The farmers’ movement is no longer about the three controversial farm laws

Synopsis: Despite the Supreme Court issuing a stay on the controversial farm laws passed by the govt, the protests which started against them, have carried on. They are now less about the farm laws but more about the issues and problems being faced by our farmers since long. A brief look at some of these issues.

Introduction 

The death of farmers participating in the farmers’ protest in Lakhimpur Khiri, Uttar Pradesh, is turning into a political contest.  Attempts to prevent the politicization of the event led to a restriction on political parties.

All this has brought the farmers’ protest back into focus. 

Why farmer protest is more than just being about the farm laws?

The 2020 farm laws led to country wide protest in India. What has surprised many is the longevity of it. More so because the 2020 farm laws they oppose are technically under a Supreme Court stay and there has been no push by the government to implement them, or even to have the stay vacated.  

Clearly, the farmer protest today has less to do with a demand for the laws’ withdrawal than broader concerns on issues related to the sustainability of farming and farm livelihoods.

What is the background of the protest and situation in various parts of India? 

The current agitation started after the three farm laws were forced through Parliament without consultation with the sector’s stakeholders. But in reality, farmer protests have been going on for the last five years in various parts of the country.  

A mobilization in Maharashtra witnessed two long marches. Similar demonstrations were witnessed in Karnataka, Chhattisgarh, Rajasthan and several other states. In Madhya Pradesh, farmers in 2017 were fired upon, resulting in death of seven farmers.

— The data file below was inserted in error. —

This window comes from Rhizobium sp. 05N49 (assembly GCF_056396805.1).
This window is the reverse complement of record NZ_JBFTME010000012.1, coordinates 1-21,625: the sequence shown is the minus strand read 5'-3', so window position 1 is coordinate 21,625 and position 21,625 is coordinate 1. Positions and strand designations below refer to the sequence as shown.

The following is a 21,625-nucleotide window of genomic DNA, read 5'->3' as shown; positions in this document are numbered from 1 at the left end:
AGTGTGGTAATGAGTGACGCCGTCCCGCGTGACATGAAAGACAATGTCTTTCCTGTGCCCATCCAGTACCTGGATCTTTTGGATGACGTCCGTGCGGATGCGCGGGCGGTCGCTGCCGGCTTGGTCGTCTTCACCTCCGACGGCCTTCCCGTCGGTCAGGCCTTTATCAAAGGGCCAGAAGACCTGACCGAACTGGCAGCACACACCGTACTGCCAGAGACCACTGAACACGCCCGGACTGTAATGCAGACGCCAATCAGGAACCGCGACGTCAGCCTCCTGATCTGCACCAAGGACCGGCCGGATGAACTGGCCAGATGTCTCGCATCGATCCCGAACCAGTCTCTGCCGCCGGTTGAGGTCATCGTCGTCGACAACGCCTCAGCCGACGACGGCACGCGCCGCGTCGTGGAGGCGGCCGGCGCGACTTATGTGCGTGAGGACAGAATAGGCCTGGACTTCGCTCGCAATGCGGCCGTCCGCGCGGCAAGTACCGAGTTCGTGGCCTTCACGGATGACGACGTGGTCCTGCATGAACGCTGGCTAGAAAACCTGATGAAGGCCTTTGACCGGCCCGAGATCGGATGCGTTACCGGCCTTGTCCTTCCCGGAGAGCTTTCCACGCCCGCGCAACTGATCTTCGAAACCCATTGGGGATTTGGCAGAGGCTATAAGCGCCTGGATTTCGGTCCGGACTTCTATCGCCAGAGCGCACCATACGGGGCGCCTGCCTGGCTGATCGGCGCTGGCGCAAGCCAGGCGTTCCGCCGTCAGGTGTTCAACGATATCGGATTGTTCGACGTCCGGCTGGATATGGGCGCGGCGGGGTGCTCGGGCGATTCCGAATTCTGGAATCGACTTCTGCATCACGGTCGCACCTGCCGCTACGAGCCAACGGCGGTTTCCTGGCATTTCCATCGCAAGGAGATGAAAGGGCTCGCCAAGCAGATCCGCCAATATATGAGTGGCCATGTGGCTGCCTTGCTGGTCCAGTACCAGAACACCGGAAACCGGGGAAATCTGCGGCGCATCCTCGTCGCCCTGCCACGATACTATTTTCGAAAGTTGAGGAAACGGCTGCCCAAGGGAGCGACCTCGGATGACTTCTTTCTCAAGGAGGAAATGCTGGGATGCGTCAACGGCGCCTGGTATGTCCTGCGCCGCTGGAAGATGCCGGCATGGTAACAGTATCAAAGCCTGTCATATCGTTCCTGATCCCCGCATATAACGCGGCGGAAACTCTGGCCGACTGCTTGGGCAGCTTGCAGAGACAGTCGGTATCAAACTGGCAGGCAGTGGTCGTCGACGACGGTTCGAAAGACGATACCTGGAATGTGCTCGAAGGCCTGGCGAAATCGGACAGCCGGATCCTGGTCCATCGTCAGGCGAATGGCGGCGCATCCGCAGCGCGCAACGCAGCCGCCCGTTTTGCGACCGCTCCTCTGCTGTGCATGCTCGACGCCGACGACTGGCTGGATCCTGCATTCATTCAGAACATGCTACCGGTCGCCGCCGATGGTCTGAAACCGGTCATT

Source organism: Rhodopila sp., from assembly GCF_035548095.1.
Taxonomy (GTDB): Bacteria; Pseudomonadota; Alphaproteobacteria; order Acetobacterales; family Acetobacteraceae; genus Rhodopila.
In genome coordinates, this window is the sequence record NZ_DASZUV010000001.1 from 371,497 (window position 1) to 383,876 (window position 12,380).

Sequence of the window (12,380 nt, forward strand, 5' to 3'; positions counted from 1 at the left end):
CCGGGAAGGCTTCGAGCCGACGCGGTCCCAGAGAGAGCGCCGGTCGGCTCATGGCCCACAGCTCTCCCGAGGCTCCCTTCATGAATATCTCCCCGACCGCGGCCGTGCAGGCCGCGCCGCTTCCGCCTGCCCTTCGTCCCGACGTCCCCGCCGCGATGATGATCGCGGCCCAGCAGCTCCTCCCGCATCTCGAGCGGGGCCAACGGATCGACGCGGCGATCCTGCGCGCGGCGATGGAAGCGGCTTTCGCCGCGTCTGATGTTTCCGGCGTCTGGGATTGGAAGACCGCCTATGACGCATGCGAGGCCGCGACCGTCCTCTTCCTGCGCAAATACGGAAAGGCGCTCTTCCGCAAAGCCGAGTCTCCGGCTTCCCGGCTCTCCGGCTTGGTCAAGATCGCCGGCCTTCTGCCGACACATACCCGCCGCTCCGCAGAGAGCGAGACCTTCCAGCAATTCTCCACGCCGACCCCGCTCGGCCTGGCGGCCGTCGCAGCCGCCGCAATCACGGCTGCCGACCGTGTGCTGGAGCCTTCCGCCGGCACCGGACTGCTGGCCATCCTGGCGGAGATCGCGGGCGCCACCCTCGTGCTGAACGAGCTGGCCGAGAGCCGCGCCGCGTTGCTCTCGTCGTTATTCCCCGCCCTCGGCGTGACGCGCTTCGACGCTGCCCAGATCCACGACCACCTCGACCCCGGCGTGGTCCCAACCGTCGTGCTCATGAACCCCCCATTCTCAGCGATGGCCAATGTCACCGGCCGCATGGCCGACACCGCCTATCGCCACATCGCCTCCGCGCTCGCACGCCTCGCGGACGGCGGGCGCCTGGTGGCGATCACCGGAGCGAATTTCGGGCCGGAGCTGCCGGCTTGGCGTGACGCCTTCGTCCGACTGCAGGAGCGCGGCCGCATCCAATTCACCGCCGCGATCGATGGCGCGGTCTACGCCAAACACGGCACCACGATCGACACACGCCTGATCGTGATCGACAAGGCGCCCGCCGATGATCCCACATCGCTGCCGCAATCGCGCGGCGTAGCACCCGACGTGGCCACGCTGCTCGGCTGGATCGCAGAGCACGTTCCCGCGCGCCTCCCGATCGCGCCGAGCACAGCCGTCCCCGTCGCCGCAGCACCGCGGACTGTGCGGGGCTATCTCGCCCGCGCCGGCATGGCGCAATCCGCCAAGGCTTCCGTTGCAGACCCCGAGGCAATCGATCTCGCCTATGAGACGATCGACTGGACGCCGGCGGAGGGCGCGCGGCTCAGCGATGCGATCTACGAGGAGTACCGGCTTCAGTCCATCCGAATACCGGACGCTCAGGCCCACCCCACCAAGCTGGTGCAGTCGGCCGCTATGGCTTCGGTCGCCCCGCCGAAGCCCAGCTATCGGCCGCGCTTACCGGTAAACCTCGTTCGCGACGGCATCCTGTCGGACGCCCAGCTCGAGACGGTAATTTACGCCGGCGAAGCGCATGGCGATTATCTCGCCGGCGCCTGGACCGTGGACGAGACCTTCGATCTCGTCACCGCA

The causes of these protests were different but had a common theme and reasons. 

Why India has been witnessing farmer protests since few years? 

Declining profitability of farming– driven by rising input costs, weak farm-gate prices and the withdrawal or dilution of protections available from the state.  

Decline in income– not only incomes of farmers have declined between 2012-13 and 2018-19, but the majority of them have turned to wageworkers from farmers. This has resulted in an increased share of casual-wage income in the overall earnings by farmers

Increase in number of workers in farm sector- With jobs drying up in non-agricultural sectors, the number of workers in the farm sector has risen up, resulting in decline in per- worker income. With rural wages also falling in real terms over the past three years, farmers’ hardship have worsened.

Attempting to malign the farmers protest– this has angered farmers. This was visible in the early months, when their movement was sought to be linked with foreign elements. 

Trust deficit- The absence of consultation with farmers and criticism of farmer unions has led to a widening trust deficit between farmers and policymakers. Such a situation may not be conducive to allowing and facilitating greater market penetration and participation by private players. Instead, it is likely to contribute to farmer resistance to all reforms in the agricultural sector proposed by the government.

No major efforts by the govt: Govt Efforts to negotiate with farmers have been superficial and lacking any enthusiasm. Even the report of the Supreme Court-appointed committee has not been shared publicly, with no further attempts from the judiciary.

What is the way forward? 

Since farmers along with other people dependent on agriculture still account for almost two-thirds of the country, a prolonged protest could also turn into social and political unrest.

More so given the large pool of unemployed youth in rural areas who only have a slim chance of getting absorbed meaningfully by an economy suffering from a slowdown and pandemic-induced economic distress.

In times of such a multi-dimensional crisis, a confrontational attitude taken by governments towards farm-protesters will only strengthen their movement. 

Consensus for structural changes in the farm sector needs trust-building and onboarding of all stakeholders.

Source: This post is based on the article “The farmers’ movement is no longer about the three controversial farm laws” published in Livemint on 8th Oct 2021.

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